Why the Senate Couldn’t Pass a Crime Bill Both Parties Backed

WASHINGTON — A major criminal-justice overhaul bill seemed destined to be the bipartisan success story of the year, consensus legislation that showed lawmakers could still rise above politics.

Then the election, Donald J. Trump’s demand for “law and order” and a series of other political calculations got in the way.

Senate Republicans divided on the wisdom of reducing federal mandatory minimum sentences. Other Republicans, unhappy that President Obama was reducing hundreds of federal prison sentences on his own, did not want to give him a legacy victory. A surge in crime in some urban areas gave opponents of the legislation a new argument.

What remains is a stunning display of dysfunction given the powerful forces arrayed behind legislation meant to provide a second chance for nonviolent offenders facing long prison sentences while also saving tax dollars on prison costs.

Speaker Paul D. Ryan is on board. The quarrelsome Senate Judiciary Committee passed its bill on a strong bipartisan vote with the imprimatur of Senator Charles E. Grassley of Iowa, the Republican chairman. Mr. Obama considers the issue a top priority.

“It is one of the things that makes this a frustrating place to work,” said Senator John Cornyn of Texas, the No. 2 Republican in the Senate, who became a believer in a new approach to criminal justice after seeing the benefits in his home state.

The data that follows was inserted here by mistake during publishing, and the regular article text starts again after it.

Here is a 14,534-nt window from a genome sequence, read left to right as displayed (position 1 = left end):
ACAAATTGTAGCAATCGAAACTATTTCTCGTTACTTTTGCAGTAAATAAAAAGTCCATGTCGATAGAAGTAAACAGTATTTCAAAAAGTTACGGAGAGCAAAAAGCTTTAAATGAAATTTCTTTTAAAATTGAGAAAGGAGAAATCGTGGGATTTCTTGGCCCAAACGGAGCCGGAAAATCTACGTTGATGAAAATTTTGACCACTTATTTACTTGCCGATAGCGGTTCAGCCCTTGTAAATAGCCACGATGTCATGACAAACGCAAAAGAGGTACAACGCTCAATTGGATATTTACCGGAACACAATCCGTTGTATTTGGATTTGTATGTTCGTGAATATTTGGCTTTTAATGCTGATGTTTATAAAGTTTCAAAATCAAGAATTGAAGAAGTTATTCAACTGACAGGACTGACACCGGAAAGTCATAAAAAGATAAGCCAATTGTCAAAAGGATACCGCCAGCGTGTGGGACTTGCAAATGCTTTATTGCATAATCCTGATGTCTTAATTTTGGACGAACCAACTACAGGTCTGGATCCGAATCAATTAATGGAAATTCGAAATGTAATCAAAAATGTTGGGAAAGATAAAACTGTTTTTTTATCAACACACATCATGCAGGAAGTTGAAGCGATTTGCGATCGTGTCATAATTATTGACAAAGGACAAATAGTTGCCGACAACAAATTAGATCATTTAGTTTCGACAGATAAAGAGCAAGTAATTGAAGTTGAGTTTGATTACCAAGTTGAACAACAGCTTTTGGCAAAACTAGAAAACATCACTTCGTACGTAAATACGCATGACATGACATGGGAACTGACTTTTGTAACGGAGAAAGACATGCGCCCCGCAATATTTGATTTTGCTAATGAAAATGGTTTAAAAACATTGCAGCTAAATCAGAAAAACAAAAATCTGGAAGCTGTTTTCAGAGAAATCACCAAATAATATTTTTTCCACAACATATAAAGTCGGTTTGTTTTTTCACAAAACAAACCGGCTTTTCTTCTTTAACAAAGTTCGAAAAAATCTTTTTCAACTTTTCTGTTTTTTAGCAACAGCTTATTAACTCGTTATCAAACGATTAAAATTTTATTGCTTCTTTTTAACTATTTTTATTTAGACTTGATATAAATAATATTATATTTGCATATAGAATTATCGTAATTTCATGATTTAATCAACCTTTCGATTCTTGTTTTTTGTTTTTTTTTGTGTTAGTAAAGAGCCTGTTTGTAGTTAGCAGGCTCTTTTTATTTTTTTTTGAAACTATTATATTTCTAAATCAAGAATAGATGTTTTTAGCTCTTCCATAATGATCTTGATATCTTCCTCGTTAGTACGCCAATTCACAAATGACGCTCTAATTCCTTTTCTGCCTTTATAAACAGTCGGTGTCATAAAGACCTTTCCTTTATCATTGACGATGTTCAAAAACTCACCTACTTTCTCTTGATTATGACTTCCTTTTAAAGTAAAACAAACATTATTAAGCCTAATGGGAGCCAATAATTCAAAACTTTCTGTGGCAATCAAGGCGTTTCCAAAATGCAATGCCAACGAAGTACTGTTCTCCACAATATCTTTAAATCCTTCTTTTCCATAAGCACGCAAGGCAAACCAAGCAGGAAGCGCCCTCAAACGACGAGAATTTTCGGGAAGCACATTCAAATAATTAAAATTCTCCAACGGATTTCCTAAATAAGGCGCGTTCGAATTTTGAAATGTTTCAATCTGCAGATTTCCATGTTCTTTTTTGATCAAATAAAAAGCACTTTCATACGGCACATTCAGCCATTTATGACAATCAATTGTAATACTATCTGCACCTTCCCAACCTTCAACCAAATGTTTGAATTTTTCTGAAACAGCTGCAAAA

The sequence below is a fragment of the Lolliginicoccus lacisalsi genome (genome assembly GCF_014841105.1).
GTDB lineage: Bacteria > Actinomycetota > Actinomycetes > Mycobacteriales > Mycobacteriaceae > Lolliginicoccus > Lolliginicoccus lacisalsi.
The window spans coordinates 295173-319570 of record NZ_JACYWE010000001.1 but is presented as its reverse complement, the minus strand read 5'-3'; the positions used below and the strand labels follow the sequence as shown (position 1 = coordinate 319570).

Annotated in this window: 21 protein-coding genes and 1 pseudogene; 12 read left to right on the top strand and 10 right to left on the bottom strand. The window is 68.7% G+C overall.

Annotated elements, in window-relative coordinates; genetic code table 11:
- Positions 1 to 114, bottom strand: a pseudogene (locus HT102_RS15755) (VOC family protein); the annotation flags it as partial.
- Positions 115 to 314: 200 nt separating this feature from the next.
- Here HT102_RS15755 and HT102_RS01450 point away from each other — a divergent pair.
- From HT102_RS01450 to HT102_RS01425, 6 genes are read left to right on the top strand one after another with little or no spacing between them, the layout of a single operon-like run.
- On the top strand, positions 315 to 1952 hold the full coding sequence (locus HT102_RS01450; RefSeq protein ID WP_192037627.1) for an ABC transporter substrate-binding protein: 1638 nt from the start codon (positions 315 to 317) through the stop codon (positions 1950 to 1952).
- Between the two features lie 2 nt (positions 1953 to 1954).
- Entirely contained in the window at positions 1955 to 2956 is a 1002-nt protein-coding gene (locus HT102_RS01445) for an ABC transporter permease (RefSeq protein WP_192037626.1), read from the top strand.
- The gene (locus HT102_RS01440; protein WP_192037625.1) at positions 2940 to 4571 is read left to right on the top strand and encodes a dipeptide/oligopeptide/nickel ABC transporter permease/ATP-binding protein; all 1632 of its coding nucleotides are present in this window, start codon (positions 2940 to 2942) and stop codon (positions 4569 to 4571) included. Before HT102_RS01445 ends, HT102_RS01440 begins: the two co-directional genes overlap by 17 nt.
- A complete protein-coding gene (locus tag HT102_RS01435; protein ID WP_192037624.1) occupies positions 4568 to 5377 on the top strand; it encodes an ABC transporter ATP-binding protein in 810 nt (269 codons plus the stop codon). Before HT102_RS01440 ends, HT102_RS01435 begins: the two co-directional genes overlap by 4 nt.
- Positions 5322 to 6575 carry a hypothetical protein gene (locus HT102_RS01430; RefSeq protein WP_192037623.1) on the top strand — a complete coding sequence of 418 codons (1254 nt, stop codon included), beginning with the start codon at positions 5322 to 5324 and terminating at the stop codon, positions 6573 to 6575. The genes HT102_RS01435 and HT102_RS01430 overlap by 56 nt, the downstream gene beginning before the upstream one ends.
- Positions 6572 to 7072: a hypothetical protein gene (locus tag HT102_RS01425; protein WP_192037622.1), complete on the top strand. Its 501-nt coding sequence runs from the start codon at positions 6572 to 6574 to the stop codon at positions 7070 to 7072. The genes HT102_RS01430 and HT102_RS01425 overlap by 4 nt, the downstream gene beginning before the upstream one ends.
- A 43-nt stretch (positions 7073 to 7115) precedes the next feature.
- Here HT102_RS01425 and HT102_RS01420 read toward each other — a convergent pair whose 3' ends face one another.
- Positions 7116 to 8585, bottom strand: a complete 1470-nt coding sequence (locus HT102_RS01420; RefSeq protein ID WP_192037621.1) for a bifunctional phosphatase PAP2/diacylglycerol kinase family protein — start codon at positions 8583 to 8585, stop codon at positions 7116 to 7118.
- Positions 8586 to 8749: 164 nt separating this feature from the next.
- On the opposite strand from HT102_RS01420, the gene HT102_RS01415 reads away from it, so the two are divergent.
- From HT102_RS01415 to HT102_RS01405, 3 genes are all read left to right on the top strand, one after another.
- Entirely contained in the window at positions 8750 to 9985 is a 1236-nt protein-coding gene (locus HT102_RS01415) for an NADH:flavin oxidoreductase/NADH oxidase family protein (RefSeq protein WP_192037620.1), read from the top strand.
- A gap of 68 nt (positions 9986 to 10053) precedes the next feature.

Mr. Cornyn concedes the tumult of this election year was a major factor given sharp disagreement among Senate Republicans reflected in the decision by Senator Mitch McConnell, Republican of Kentucky and the majority leader, to not allow a vote on a proposal most believe would pass easily.

“I think that Senator McConnell understandably did not want to tee up an issue that split our caucus right before the 2016 election,” said Mr. Cornyn, who noted that aspects of the legislation had been misconstrued by its critics.

Presidential politics were at work as well. Mr. Trump has been campaigning on warnings of a United States at risk from sinister forces, even though violent crime is low compared with past decades. But crime surges in some urban areas have given opponents of the legislation ammunition to challenge it.

“This is not a partisan issue,” Mr. Cornyn said. “No matter what happens in November, I think this is still very much alive and achievable. Some things just take a while.”

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